Chapman stumbled into hyperpartisan internet stardom quite by accident; a month before he became a celebrity, he described his social-media habits as “going on Facebook once a month.” He didn’t know how to navigate Twitter or even how to properly pronounce “meme.” “I think people recognized that he wasn’t great with social media,” says former BuzzFeed social-media staffer Tim Treadstone Gionet (a.k.a. “Baked Alaska”), now a self-styled right-wing media consultant and friend of Chapman’s. “Other people independently picked up the slack and created his influence and created a platform for him.”

Chapman’s rise from ex-con to internet meme and aspiring entrepreneur would never have happened if not for a new far-right cottage industry that tends to make better known conservative media outlets look like child’s play. As Fox News has cut ties with Bill O’Reilly and Breitbart News has booted Milo Yiannopoulos, a new breed of even more extremist social and independent media is rising to fill the void. Largely funded by direct donations from listeners and readers, its participants embrace the sort of controversies and rhetoric that have scared advertisers away from larger outlets. “It really shows the power of independent media from individuals, not from companies,” Gionet says. “It is a great testament that he didn’t need a huge mainstream push to be one of the most known people in our movement.”

“I tried to get him on Fox, to get people talking about him on Fox, but then Fox wasn’t interested,” claims former Daily Caller and Breitbart reporter Chuck Johnson, whose crowdfunded conspiracy-theory friendly “news” site, WeSearchr, helped raise money for Chapman’s legal defense. Breitbart News also didn’t pay Chapman much heed. “So it was like, ‘Okay, well…We’ll just go to all the other people, like no big deal, right? We’ll go to Gavin McInnes or we’ll go to Alex Jones or The Rebel. The proliferation of content means that Fox and others are no longer really in control.”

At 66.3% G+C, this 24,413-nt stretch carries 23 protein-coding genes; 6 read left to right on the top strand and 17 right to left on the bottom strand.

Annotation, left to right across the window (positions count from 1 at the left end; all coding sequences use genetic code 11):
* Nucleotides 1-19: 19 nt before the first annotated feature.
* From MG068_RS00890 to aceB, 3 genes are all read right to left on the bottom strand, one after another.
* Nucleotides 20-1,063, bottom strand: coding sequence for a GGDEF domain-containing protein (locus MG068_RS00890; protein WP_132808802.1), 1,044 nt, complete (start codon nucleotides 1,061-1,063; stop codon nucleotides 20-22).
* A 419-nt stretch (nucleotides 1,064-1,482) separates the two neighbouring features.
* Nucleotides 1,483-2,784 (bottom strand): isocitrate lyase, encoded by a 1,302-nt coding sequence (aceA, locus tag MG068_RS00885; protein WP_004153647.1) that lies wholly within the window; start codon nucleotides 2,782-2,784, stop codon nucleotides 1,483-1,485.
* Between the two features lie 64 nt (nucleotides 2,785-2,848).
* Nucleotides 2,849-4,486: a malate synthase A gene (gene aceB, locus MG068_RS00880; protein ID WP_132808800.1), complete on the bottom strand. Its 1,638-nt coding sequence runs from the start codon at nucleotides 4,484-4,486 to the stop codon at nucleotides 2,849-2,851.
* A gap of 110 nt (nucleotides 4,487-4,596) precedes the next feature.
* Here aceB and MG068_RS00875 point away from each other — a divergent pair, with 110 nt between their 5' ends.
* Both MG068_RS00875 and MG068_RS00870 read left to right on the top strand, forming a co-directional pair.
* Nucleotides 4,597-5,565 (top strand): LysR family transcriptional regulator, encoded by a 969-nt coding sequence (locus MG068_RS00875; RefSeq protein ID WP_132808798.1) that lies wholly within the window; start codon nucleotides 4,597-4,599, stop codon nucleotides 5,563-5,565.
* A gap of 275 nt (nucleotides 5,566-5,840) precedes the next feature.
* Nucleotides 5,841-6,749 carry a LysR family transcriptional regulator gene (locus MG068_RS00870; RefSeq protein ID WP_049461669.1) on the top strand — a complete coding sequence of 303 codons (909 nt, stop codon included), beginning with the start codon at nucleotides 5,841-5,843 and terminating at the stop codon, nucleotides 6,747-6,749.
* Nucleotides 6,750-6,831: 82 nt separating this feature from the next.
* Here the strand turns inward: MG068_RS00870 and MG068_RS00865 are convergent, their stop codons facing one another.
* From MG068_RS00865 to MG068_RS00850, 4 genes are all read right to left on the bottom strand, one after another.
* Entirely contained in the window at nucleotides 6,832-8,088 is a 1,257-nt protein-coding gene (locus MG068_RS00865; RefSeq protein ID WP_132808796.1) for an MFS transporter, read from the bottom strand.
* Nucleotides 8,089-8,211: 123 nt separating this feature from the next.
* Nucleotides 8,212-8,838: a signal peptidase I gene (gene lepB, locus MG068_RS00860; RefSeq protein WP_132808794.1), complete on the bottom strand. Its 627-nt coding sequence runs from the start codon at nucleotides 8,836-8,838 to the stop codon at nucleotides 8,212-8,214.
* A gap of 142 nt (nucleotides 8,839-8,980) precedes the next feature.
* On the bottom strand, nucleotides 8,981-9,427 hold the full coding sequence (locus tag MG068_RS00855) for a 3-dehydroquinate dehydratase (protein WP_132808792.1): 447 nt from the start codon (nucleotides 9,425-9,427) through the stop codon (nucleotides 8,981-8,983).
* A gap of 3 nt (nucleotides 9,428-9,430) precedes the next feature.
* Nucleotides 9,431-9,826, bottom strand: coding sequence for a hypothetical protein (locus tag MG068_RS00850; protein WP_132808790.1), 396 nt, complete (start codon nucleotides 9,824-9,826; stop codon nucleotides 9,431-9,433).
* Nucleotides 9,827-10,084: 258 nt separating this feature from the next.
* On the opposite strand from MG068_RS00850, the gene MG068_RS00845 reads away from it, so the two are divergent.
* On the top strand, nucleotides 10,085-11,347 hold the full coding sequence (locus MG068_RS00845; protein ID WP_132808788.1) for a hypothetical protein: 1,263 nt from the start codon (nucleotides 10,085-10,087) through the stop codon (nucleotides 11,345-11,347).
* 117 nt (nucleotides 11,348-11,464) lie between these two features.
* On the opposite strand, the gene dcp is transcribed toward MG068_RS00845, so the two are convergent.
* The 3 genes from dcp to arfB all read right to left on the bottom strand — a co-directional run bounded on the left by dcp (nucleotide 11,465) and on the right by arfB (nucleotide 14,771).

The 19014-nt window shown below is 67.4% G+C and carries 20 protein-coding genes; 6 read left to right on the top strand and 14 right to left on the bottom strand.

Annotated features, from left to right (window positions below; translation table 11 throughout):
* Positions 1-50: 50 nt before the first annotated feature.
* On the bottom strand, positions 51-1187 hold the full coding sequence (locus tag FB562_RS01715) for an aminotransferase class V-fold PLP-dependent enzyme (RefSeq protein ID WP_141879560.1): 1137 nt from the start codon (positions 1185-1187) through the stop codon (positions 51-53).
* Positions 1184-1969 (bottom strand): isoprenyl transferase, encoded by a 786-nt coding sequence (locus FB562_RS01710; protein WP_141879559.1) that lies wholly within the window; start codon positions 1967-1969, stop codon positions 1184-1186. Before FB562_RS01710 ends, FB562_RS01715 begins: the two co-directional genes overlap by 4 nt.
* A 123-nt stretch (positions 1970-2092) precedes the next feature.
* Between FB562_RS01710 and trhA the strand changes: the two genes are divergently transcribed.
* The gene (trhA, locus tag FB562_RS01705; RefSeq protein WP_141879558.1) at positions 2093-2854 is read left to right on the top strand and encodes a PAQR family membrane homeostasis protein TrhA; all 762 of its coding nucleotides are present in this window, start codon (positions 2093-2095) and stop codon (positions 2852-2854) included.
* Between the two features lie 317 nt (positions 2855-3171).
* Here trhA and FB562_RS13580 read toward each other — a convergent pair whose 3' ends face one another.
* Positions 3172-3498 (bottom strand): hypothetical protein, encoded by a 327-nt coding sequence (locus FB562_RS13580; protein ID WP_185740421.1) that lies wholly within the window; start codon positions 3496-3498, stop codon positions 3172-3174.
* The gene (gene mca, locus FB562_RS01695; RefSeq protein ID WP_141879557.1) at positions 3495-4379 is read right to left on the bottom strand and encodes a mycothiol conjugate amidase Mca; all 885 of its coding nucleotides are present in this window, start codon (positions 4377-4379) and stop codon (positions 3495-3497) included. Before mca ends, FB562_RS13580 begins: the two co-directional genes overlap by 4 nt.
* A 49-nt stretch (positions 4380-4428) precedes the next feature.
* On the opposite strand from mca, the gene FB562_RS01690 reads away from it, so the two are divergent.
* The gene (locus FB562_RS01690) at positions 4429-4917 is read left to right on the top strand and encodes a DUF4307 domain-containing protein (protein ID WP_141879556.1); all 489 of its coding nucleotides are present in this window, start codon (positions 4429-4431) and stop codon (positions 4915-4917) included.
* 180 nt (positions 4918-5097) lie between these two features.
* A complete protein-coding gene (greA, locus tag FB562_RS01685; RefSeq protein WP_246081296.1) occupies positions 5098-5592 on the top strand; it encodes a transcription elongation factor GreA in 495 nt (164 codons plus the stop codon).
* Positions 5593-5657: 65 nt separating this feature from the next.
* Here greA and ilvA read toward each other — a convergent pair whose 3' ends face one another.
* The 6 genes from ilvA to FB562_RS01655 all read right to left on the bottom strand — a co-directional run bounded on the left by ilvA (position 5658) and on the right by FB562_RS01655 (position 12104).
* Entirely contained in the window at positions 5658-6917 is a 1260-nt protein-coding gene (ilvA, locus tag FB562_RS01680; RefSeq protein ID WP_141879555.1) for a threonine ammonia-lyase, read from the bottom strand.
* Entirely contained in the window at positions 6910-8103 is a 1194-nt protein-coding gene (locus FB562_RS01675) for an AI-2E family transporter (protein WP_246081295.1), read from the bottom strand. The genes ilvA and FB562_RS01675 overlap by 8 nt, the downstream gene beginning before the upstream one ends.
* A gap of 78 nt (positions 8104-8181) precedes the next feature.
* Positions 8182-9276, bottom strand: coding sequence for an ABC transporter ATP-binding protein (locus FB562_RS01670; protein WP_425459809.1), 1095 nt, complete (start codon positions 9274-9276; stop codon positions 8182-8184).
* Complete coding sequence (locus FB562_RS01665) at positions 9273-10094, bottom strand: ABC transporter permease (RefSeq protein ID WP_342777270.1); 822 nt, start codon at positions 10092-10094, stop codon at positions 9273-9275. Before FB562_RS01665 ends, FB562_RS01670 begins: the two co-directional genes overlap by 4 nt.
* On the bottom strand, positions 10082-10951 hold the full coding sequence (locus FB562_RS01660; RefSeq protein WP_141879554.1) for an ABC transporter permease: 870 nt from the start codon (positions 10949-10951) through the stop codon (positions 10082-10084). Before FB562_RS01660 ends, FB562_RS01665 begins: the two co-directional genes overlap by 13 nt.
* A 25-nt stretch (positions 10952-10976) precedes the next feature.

Crowdfunded media ventures were until recently mostly a phenomenon on the left, which has long been skeptical of relying on wealthy individuals and corporate patrons. Though there are plenty of reasons to be skeptical that the right can sustain the same interest from small donors, the populist surge that swept Donald Trump into office has clearly given its media entrepreneurs a tailwind. It’s a trend that Trumpworld has happily promoted by granting praise, high-level access, and White House press credentials (if just temporary ones) to fringe sites such as Gateway Pundit, Infowars, and Rebel Media.

“These [left/right] labels are changing,” insists internet troll, vlogger, and self-proclaimed “national security reporter” Mike Cernovich, who is among the most prominent pro-Trump voices online and now works for Infowars. “Whether the liberals agree with us or not, we view the left as being the establishment now. The counterculture, the dissident thinking is now coming from the right.”

Chapman has joined a loose-knit far-right movement that has no shortage of participants with checkered pasts. According to public documents obtained by The Smoking Gun, he has served a combined 10 years in prison for grand theft, robbery, and illegally possessing a firearm. His records also revealed that he has used cocaine, LSD, and meth; twice violated parole; and has been described by his own lawyer as having “severe psychological problems.” (Chapman says that was just a legal strategy.) He was last released from prison in 2014 after serving 63 months behind bars for jumping bail and illegally possessing a firearm as an ex-felon. His federal supervision ended just two months before he made his antifa-smashing debut in Berkeley.

But his supporters on the far right “don’t really care about that,” says Johnson, whose site has described Chapman as an “American hero” facing “political prosecution.” Chapman leaves a guy like Johnson waxing philosophical. “My central insight is that human nature is a lot more tribal than people want to admit, and a lot more ideological. That insight has helped me explain a lot of phenomena on the internet.”

Meet Silicon Valley’s Secret Alt-Right Followers

With Chapman still lighting up social media a day after his arrest in early March, prominent far-right media personalities rallied to his cause. Yiannopoulos’ website described him as a “commie-crushing superhero,” posted a sampling of Based Stick Man memes, and linked to the crowdfunding campaign for his legal expenses. Cernovich’s Danger and Play blog declared him “the future of politics in America,” adding, “There will be more open fights, as the Left refuses to police its own side.” Cernovich announced that he was personally contributing $1,000 to fund Chapman’s bail.